The grand jury reviewed evidence in the case Thursday and some observers expected an indictment. Dallas police had referred the misdemeanor case to the grand jury rather than arrest Manziel in February even though more typically grand juries hear felony cases.
Citing sources, CBS DFW also reported that Manziel and Colleen Crowley had reached an out-of-court civil settlement of undisclosed terms. In February, a judge had placed a protective order on the ex-Browns player, in which he must stay at least 500 feet away from Crowley for the next two years.
Crowley had told police that the incident, which took place Jan. 29, began with an argument about another woman. She said that, after he forced her into his car, she jumped out and hid behind some bushes. When he found her and threw her back into the car, he struck her and told her that he was going to drop her off at her vehicle and then kill himself.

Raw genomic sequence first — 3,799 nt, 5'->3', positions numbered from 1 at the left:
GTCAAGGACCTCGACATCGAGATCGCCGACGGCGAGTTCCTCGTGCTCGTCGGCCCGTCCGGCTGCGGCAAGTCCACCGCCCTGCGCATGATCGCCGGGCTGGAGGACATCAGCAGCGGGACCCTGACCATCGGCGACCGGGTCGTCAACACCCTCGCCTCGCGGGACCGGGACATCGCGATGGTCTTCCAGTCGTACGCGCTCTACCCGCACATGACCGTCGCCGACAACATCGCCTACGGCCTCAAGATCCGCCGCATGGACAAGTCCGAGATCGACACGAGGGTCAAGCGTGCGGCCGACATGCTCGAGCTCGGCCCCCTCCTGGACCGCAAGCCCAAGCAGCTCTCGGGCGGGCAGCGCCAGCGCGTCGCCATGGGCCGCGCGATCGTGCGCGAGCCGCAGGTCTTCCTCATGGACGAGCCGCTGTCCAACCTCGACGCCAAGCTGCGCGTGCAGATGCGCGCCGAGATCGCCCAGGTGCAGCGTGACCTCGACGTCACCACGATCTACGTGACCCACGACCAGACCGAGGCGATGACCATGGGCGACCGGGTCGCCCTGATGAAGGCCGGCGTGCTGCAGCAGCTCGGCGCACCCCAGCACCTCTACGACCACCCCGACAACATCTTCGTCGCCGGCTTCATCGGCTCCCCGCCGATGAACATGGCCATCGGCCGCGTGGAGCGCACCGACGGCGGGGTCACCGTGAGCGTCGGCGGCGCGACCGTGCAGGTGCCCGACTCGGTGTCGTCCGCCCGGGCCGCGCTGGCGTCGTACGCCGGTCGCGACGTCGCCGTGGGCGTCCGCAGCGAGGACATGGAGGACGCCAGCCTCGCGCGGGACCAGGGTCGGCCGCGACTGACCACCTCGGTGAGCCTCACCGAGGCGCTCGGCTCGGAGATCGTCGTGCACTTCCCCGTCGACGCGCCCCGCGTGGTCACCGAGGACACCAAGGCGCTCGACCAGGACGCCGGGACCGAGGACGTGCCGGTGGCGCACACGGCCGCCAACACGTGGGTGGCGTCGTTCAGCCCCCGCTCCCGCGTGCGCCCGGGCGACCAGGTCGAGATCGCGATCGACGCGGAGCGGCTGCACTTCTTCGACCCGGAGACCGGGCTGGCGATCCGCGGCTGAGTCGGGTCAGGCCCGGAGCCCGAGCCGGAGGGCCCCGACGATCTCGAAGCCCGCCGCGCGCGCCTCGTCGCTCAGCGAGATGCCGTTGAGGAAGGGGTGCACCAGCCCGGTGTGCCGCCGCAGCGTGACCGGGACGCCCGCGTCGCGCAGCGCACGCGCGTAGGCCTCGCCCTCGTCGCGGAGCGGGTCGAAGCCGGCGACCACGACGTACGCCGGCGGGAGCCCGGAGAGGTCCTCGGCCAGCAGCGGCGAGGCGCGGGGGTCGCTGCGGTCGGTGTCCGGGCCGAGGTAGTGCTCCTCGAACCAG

“He grabbed me by my hair and threw me back into the car and got back in himself,” Crowley said in an affidavit filed on Feb 3. “He hit me with his open hand on my left ear for jumping out of the car. I realized immediately that I could not hear out of that ear, and I still cannot today, two days later. Fearful for my life, I hit Respondent several times, hoping I could back out of the car. Respondent threw me off of him and I hit my head on the car window and I fell into the passenger floorboard. Still fearful for my life, I stayed in the floorboard motionless until Respondent pulled me back onto the seat.”
In March, Manziel was released by the Browns following two seasons marked by injury-marred, inconsistent play on the field and unrepentant partying off of it. Last week, the former Heisman Trophy winner was dropped by his agent, the second time this year that has happened. Also last week, Manziel was dropped by another company he endorsed, Panini trading cards. Earlier this year, Nike dropped him.
This post has been updated.